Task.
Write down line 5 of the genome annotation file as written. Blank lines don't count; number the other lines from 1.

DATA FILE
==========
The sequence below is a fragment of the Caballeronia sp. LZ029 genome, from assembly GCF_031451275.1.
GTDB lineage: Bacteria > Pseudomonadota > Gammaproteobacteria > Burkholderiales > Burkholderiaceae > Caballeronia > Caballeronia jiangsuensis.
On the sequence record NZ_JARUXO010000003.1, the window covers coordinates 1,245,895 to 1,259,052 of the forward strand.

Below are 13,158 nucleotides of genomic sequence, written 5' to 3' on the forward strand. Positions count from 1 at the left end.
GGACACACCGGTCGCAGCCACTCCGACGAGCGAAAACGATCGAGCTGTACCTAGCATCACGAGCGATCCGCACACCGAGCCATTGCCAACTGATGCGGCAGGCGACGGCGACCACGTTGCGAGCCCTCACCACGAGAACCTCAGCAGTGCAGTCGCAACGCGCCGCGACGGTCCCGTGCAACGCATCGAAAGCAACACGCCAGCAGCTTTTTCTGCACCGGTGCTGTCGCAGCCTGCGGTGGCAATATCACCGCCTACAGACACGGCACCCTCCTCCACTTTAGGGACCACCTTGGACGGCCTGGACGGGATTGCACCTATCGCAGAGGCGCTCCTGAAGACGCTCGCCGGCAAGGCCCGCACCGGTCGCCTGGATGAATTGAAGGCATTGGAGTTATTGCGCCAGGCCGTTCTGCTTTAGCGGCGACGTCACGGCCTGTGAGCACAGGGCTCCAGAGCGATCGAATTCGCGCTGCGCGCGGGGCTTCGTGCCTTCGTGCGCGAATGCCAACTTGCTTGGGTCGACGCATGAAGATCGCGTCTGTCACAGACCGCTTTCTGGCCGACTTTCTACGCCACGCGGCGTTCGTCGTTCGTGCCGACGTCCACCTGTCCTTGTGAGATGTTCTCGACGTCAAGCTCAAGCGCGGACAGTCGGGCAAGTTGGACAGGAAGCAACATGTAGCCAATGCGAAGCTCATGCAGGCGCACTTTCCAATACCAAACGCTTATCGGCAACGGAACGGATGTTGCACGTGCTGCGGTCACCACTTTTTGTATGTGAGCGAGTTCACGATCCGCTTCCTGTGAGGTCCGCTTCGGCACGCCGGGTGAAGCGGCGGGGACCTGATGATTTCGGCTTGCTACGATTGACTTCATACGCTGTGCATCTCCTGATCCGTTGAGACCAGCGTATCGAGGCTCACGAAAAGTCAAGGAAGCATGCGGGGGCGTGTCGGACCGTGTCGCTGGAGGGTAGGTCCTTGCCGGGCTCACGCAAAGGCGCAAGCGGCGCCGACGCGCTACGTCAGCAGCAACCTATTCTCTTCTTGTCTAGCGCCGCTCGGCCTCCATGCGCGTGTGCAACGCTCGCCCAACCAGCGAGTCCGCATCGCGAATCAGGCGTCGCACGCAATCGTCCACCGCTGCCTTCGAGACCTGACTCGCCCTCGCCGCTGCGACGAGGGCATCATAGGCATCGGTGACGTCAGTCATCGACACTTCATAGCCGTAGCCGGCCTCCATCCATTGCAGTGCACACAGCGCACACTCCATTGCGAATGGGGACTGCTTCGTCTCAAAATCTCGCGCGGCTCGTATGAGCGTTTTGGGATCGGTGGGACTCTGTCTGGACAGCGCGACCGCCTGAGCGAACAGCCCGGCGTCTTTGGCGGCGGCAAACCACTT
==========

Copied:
GGACACACCGGTCGCAGCCACTCCGACGAGCGAAAACGATCGAGCTGTACCTAGCATCACGAGCGATCCGCACACCGAGCCATTGCCAACTGATGCGGCAGGCGACGGCGACCACGTTGCGAGCCCTCACCACGAGAACCTCAGCAGTGCAGTCGCAACGCGCCGCGACGGTCCCGTGCAACGCATCGAAAGCAACACGCCAGCAGCTTTTTCTGCACCGGTGCTGTCGCAGCCTGCGGTGGCAATATCACCGCCTACAGACACGGCACCCTCCTCCACTTTAGGGACCACCTTGGACGGCCTGGACGGGATTGCACCTATCGCAGAGGCGCTCCTGAAGACGCTCGCCGGCAAGGCCCGCACCGGTCGCCTGGATGAATTGAAGGCATTGGAGTTATTGCGCCAGGCCGTTCTGCTTTAGCGGCGACGTCACGGCCTGTGAGCACAGGGCTCCAGAGCGATCGAATTCGCGCTGCGCGCGGGGCTTCGTGCCTTCGTGCGCGAATGCCAACTTGCTTGGGTCGACGCATGAAGATCGCGTCTGTCACAGACCGCTTTCTGGCCGACTTTCTACGCCACGCGGCGTTCGTCGTTCGTGCCGACGTCCACCTGTCCTTGTGAGATGTTCTCGACGTCAAGCTCAAGCGCGGACAGTCGGGCAAGTTGGACAGGAAGCAACATGTAGCCAATGCGAAGCTCATGCAGGCGCACTTTCCAATACCAAACGCTTATCGGCAACGGAACGGATGTTGCACGTGCTGCGGTCACCACTTTTTGTATGTGAGCGAGTTCACGATCCGCTTCCTGTGAGGTCCGCTTCGGCACGCCGGGTGAAGCGGCGGGGACCTGATGATTTCGGCTTGCTACGATTGACTTCATACGCTGTGCATCTCCTGATCCGTTGAGACCAGCGTATCGAGGCTCACGAAAAGTCAAGGAAGCATGCGGGGGCGTGTCGGACCGTGTCGCTGGAGGGTAGGTCCTTGCCGGGCTCACGCAAAGGCGCAAGCGGCGCCGACGCGCTACGTCAGCAGCAACCTATTCTCTTCTTGTCTAGCGCCGCTCGGCCTCCATGCGCGTGTGCAACGCTCGCCCAACCAGCGAGTCCGCATCGCGAATCAGGCGTCGCACGCAATCGTCCACCGCTGCCTTCGAGACCTGACTCGCCCTCGCCGCTGCGACGAGGGCATCATAGGCATCGGTGACGTCAGTCATCGACACTTCATAGCCGTAGCCGGCCTCCATCCATTGCAGTGCACACAGCGCACACTCCATTGCGAATGGGGACTGCTTCGTCTCAAAATCTCGCGCGGCTCGTATGAGCGTTTTGGGATCGGTGGGACTCTGTCTGGACAGCGCGACCGCCTGAGCGAACAGCCCGGCGTCTTTGGCGGCGGCAAACCACTT